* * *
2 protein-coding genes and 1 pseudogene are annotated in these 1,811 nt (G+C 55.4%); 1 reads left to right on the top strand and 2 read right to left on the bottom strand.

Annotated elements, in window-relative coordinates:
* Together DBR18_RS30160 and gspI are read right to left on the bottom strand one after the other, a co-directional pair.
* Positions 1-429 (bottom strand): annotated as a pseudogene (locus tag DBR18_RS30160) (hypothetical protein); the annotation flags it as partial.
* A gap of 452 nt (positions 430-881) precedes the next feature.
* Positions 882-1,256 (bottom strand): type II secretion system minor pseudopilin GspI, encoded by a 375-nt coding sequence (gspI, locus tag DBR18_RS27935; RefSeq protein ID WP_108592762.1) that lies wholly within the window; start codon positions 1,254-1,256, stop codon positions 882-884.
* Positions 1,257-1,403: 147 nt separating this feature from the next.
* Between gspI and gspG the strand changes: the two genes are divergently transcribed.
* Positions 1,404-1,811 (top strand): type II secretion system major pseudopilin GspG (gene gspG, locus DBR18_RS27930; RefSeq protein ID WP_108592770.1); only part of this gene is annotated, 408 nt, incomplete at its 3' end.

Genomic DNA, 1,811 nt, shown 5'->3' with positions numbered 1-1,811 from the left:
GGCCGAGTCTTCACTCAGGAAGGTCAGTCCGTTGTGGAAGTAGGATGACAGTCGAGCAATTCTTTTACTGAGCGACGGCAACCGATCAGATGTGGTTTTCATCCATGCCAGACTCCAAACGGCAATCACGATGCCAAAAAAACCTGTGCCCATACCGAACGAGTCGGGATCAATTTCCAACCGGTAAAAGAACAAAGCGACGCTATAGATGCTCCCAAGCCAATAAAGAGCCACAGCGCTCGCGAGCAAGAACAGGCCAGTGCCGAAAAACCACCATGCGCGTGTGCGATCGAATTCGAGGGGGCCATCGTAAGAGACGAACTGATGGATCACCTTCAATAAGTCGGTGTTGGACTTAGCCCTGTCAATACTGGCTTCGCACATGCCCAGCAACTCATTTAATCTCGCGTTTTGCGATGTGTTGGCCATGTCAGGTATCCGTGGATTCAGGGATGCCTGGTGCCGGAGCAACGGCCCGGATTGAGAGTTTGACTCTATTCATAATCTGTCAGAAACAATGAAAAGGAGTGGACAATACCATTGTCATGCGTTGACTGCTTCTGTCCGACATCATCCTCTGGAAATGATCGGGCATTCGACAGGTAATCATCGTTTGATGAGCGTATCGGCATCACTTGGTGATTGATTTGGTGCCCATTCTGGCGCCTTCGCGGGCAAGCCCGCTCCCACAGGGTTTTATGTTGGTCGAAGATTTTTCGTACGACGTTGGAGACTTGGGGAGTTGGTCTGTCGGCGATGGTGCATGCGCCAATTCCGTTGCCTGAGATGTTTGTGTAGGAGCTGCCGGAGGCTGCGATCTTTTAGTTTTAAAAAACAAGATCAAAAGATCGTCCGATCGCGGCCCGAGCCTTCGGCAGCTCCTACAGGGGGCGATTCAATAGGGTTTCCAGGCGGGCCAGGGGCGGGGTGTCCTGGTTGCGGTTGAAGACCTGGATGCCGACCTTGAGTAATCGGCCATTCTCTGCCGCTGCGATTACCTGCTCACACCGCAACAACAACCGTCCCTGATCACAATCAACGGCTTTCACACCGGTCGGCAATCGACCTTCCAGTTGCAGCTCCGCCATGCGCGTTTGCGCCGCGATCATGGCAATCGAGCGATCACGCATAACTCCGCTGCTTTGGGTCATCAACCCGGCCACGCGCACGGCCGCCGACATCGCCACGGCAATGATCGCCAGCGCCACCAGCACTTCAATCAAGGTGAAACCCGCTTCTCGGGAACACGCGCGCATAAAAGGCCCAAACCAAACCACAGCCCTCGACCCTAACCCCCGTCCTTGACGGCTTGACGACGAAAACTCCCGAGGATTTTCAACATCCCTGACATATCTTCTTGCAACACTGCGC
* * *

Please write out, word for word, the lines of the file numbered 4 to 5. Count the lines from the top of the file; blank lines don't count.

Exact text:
* Positions 1-429 (bottom strand): annotated as a pseudogene (locus tag DBR18_RS30160) (hypothetical protein); the annotation flags it as partial.
* A gap of 452 nt (positions 430-881) precedes the next feature.